We will examine this question by looking at citation patterns from several non-English languages. Today we start by examining a sample of 208 articles published in fifteen elite Chinese-language journals from 1996 to 2016. [See Note 1 for methodological details.]

In our sample of 208 Chinese-language articles, 49% (1422/2929) of citations are to works originally written in languages other than the language of the citing article, in stark contrast with our results for Anglophone philosophy journals.

English is the most frequently cited foreign language, constituting 31% (915/2929) of all citations (compared to 17% for all other languages combined). Other cited languages are German, French, Russian, Japanese, Latin, Greek, Korean, Sanskrit, Spanish, Italian, Polish, Dutch, and Tibetan.

Our sample of elite Anglophone journals contained no journals focused on the history of philosophy. In contrast, our sample of elite Chinese-language journals contains three that focus on the history of Chinese philosophy. Excluding the Chinese-history journals from the analysis, we found that the plurality of citations (44%, 907/2047) are to works originally written in English (often in Chinese translation for the older works). Only 32% (647/2047) of citations are to works originally written in Chinese (leaving 24% for all other languages combined).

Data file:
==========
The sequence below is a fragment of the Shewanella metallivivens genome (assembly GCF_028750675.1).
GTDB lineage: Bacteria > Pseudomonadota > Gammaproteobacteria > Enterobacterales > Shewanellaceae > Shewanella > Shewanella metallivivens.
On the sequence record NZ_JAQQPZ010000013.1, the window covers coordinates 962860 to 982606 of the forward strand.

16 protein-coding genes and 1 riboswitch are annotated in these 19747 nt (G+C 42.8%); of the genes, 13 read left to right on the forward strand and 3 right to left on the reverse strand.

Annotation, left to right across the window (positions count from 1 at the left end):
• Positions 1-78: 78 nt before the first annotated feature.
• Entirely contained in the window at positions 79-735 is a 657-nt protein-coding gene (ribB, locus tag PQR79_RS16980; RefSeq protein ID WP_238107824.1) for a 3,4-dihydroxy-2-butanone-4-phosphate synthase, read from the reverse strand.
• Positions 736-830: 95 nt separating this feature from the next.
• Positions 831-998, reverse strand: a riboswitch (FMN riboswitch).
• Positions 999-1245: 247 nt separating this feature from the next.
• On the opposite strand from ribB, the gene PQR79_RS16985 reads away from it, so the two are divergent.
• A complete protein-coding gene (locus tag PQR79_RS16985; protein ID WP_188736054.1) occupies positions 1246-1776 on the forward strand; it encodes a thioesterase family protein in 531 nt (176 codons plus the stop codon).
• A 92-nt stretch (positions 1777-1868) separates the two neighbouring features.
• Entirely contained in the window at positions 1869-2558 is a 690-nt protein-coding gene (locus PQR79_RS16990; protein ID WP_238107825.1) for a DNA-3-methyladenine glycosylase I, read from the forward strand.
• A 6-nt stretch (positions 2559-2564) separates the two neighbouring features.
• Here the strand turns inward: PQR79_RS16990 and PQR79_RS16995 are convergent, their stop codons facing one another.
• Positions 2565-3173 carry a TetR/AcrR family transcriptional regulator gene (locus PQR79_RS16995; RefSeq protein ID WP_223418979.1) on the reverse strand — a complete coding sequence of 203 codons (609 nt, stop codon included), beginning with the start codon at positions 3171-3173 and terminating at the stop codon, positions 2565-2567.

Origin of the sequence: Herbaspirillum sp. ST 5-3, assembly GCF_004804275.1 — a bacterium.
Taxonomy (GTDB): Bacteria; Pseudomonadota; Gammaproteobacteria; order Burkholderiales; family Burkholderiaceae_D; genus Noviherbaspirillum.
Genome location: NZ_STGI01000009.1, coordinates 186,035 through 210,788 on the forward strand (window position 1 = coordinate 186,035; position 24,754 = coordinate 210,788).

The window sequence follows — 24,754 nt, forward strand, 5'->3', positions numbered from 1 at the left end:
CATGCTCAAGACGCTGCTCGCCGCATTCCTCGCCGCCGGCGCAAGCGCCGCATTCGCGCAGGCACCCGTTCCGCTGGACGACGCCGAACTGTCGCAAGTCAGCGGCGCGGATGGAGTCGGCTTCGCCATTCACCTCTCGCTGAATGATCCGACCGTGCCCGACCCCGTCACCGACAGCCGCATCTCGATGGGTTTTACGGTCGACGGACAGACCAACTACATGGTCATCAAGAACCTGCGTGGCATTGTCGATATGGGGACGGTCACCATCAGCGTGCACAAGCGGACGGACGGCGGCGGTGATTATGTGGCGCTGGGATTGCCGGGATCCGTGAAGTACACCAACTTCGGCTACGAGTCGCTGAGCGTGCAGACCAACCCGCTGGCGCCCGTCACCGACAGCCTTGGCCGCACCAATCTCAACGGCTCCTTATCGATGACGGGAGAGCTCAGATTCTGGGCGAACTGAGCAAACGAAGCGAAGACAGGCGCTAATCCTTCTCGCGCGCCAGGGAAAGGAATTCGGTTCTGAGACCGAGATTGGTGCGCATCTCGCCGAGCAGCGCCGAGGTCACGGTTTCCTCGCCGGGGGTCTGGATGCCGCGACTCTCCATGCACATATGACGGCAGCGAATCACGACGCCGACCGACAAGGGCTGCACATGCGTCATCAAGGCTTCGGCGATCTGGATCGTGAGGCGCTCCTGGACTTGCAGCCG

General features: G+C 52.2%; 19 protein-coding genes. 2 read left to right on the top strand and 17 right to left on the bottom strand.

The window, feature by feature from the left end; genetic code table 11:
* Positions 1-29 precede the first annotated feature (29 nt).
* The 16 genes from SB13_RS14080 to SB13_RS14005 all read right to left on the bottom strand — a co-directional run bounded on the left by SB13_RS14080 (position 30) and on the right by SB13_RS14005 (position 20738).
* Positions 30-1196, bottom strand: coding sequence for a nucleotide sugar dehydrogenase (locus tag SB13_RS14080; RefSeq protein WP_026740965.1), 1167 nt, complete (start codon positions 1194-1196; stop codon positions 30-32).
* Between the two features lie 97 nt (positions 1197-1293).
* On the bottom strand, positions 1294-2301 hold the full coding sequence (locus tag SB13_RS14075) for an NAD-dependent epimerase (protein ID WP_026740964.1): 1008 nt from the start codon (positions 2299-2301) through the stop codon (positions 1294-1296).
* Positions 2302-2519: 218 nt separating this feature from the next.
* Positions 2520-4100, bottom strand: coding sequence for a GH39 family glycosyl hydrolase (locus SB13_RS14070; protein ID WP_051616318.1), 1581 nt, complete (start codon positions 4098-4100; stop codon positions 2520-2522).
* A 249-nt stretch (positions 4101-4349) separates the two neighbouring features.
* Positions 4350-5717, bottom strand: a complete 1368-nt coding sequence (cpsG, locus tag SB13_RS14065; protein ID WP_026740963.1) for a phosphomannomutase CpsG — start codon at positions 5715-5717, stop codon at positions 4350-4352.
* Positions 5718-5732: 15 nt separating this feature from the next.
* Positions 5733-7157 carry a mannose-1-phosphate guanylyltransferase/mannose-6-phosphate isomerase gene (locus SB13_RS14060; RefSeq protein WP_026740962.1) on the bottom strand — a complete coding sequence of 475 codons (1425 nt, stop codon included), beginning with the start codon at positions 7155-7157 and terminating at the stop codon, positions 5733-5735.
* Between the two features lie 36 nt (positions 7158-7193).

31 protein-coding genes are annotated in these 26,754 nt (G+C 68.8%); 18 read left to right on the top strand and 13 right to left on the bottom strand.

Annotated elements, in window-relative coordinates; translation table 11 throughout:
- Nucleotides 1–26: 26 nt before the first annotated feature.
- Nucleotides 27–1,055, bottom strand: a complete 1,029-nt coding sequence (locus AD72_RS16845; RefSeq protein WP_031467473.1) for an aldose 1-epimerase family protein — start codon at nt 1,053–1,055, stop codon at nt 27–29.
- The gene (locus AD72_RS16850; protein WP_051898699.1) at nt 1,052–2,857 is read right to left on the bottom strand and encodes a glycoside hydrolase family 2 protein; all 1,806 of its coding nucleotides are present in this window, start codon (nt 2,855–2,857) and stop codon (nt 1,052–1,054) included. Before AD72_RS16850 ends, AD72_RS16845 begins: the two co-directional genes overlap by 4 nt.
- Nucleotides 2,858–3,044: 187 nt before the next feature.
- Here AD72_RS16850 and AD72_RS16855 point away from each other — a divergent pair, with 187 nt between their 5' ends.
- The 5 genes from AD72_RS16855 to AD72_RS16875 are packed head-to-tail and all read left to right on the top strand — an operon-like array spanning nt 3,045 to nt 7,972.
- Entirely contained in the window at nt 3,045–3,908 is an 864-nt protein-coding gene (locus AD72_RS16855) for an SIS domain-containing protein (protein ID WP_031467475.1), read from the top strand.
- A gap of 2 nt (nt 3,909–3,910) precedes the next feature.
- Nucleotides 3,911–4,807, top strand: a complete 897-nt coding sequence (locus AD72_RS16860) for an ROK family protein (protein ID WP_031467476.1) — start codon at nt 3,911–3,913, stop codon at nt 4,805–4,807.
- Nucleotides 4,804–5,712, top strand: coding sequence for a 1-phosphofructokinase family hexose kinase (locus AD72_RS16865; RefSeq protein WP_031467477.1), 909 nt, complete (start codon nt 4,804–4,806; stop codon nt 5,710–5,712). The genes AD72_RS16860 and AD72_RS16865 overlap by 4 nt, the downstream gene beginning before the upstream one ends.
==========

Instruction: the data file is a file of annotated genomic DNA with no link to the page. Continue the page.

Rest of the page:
Looking just at the journals specializing in history of Chinese philosophy, 98% (860/882) of citations are to works originally written in Chinese – a percentage comparable to the percentage of same-language citations in the non-historical elite Anglophone journals in our earlier analysis. Chinese journals specificially discussing Chinese history cite Chinese sources at about the same rate as Anglophone journals cite Anglophone sources when discussing general philosophy.

We were not able to determine original publication date of all of the cited works. However, we thought it worth seeing whether the English-language citations are mostly of classic historical philosophers like Locke, Hume, and Mill, or whether instead they are mostly of contemporary writers. Thus, we randomly sampled 100 of the English-language citations. Of the 100, 68 (68%) of the cited English-language works were published in the period from 1946-1999 and 19 (19%) were published from 2000 to the present.

Finally, we broke the results down by year of publication of the citing article (excluding the three history journals). This graph shows the results.